Many of the laws about tzaraat, or “scale disease,” deal with the isolation of an individual who has contracted it. Why would such a person need to be separated from the community? Was there something contagious about the disease? It appears from the text that the contagion was not physical but rather spiritual.
In looking at the Torah portion, we see that one who has contracted tzaraat (כל אשר הנגע בו) becomes impure (טמא יטמא) and must isolate himself from the entire Israelite community (בדד ישב מחוץ למחנה מושבו).  The rabbis teach that מצורע is a shorthand for מוציא שם רע, evil speech. The individual thus needs to be isolated because the gossip which he spread is contagious. However, why isolate him not only from the Israelite community but also from anyone else who is impure? Rashi points out that evil speech begins on a one-on-one level, בין איש לאשתו, בין איש לרעהו. Therefore the offender must be isolated so that s/he does not continue to perpetuate the sin of evil speech.
Professor Nehama Leibowitz takes note of this in her book Studies in VaYikra where she comments that “the plague teaches us that society should take notice of the first sign of misconduct, however small. Just the same as a disease begins with hardly noticeable symptoms and can be stopped if detected in time, so a moral disease in society can be prevented from spreading if immediate steps are taken. Otherwise it will spread throughout the community.” One piece of gossip can tear a community apart, whereas one act of kindness can build bridges unforeseen before.
Let us relate this to next week’s maxim, “ואהבת לרעך כמוך,” which translates to “And you shall love your neighbor as yourself.” Rabbi Akiva asserted זה כלל גדול בתורה, this is the great maxim in the Torah. What makes this so great, and how is it even feasible to do this? Rabbi Shalom Noach Borozovsky wrote in his book Netivot Shalom, כך אמר להם הקב”ה לישראל, בני אהובי, כלום חסרתי דבר שאבקש מכם, ומה אני אבקש מכם, אלא שתהיו אובהין זה את זה ותהיו מכבדין זה את זה, “G-d said to Israel, ‘the only thing I request from you is that you love one another and honor each other.” Loving your neighbor builds community-gossiping about him/her tears it apart.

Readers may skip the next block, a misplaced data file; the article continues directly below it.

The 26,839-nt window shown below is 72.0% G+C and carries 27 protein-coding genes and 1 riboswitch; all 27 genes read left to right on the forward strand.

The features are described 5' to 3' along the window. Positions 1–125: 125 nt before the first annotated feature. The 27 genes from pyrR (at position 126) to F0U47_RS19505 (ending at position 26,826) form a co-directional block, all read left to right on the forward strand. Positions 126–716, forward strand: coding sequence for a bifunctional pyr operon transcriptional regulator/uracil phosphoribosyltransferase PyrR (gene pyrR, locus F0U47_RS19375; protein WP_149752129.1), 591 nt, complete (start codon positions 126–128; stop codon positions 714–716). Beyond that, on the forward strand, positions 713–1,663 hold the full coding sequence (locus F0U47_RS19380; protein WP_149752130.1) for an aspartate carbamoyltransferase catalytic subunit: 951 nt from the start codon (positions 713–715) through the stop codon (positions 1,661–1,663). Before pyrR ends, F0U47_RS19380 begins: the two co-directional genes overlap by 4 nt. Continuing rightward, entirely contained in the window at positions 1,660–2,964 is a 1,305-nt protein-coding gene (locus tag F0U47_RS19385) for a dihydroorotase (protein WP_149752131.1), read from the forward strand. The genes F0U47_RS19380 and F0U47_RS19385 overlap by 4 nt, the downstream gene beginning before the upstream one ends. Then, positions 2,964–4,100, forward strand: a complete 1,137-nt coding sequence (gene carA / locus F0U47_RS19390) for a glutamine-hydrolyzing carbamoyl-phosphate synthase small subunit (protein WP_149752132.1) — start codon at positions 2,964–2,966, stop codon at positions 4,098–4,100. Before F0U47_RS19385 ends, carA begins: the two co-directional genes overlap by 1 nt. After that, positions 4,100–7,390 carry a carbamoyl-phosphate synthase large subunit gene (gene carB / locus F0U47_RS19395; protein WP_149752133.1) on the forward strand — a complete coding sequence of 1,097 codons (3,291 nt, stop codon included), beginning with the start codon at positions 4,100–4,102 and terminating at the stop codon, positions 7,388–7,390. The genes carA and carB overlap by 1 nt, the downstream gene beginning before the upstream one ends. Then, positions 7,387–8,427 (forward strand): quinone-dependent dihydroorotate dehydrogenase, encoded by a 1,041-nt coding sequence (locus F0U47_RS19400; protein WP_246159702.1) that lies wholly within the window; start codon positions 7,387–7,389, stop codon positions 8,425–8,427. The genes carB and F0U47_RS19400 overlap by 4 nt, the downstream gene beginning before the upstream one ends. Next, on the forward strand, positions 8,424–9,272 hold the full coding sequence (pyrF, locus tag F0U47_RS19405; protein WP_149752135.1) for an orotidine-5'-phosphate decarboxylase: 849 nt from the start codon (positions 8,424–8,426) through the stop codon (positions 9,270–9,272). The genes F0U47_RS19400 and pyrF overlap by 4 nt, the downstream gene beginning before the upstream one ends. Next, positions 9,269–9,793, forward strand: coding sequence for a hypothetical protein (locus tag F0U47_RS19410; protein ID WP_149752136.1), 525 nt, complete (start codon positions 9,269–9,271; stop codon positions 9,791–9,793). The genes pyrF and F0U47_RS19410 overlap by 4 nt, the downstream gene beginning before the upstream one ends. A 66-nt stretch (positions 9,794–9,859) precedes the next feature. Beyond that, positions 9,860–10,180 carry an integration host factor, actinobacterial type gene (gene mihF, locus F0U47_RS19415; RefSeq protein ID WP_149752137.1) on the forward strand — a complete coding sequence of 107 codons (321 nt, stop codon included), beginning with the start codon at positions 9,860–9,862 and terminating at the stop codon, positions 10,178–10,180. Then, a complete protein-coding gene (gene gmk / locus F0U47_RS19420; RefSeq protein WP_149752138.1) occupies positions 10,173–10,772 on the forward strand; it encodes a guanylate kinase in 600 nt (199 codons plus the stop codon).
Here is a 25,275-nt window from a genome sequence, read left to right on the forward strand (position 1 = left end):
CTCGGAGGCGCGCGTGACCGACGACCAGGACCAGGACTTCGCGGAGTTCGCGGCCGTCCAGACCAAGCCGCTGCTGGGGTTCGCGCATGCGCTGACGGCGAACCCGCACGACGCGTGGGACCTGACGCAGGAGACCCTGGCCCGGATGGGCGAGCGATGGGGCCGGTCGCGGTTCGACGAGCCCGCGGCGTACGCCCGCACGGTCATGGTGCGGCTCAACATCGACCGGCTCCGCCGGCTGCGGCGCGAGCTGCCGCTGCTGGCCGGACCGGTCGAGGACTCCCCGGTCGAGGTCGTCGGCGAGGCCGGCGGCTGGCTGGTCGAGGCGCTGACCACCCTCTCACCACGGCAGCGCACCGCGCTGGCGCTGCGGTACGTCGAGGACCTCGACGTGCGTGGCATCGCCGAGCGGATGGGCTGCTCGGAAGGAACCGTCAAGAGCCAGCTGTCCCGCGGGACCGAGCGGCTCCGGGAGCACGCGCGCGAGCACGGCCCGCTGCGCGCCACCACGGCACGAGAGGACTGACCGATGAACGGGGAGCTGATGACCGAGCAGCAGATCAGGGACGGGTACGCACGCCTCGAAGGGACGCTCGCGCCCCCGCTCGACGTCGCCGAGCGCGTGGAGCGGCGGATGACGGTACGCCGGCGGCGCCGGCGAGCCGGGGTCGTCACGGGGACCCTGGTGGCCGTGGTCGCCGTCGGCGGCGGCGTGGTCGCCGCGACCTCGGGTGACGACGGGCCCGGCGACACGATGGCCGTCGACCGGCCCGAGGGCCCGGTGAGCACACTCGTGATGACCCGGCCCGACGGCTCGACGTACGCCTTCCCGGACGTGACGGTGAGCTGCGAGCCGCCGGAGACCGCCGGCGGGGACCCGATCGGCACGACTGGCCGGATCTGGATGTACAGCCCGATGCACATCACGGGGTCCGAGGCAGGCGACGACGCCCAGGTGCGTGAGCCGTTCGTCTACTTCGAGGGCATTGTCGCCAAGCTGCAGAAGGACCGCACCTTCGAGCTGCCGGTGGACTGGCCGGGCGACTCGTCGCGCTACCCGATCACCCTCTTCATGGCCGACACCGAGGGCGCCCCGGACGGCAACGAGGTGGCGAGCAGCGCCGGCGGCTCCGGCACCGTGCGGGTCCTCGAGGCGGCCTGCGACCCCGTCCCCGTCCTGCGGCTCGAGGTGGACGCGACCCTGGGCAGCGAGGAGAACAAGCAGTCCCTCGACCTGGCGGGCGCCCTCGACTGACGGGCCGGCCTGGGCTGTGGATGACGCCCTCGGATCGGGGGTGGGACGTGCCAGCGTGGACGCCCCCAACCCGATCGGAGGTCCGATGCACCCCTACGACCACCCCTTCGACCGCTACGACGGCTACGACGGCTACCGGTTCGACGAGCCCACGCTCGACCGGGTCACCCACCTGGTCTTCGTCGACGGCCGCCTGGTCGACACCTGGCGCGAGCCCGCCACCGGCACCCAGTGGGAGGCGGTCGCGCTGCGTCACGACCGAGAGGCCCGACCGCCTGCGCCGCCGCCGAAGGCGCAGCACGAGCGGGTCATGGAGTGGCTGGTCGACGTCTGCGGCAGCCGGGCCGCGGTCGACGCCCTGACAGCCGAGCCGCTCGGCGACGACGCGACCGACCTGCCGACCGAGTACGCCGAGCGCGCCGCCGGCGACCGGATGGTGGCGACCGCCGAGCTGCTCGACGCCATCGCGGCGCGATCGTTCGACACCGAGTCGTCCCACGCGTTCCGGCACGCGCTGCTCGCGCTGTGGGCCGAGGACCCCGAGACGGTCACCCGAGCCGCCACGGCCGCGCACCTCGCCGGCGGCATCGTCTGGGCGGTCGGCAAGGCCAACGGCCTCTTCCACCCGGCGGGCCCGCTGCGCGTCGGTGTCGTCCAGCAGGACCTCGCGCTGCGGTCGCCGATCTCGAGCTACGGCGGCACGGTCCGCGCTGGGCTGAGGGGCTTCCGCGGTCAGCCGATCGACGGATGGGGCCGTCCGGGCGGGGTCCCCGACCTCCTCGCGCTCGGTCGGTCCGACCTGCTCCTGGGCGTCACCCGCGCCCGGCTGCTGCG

Our task is further reflected in Ramban (Nahmanides)’s statement on this verse. He asserts that the Torah commands us to love our fellow in all matters by wanting only good things to happen to him/her, like we want only good things to happen for ourselves. We should strive to want the best for those around us. Often gossip emanates from jealousy or personal insecurity, whereas confidence and security in oneself can lead to wanting only good for others as well.
When we have the temptation to gossip or to deman others, let us instead turn away from this temptation, as once we engage it is all the more difficult to turn back. Similarly, when we hear the words ואהבת כמוך לרעך in next week’s Torah reading, let us reflect on what we can do to advocate for those around us and to show them genuine affection. Let us also strive to be happy for what they have, even when they have something that we wish we had. By embracing those in our community and in our congregation with warmth and love and genuinely being happy for them with all of their successes, we will affirm our קהילה קדושה, our holy community, and we will steer clear of gossip and resentment and truly fulfill the commandment to love our neighbors as ourselves.
 Leviticus 13:46
 Rashi on Leviticus 13:44 ד”ה בדד ישב
 Nehama Leibowitz, Studies in VaYikra p. 137-18.
 Leviticus 19:18
 Netivot Shalom, Tazria, page 61.
 Ramban on Leviticus 19:18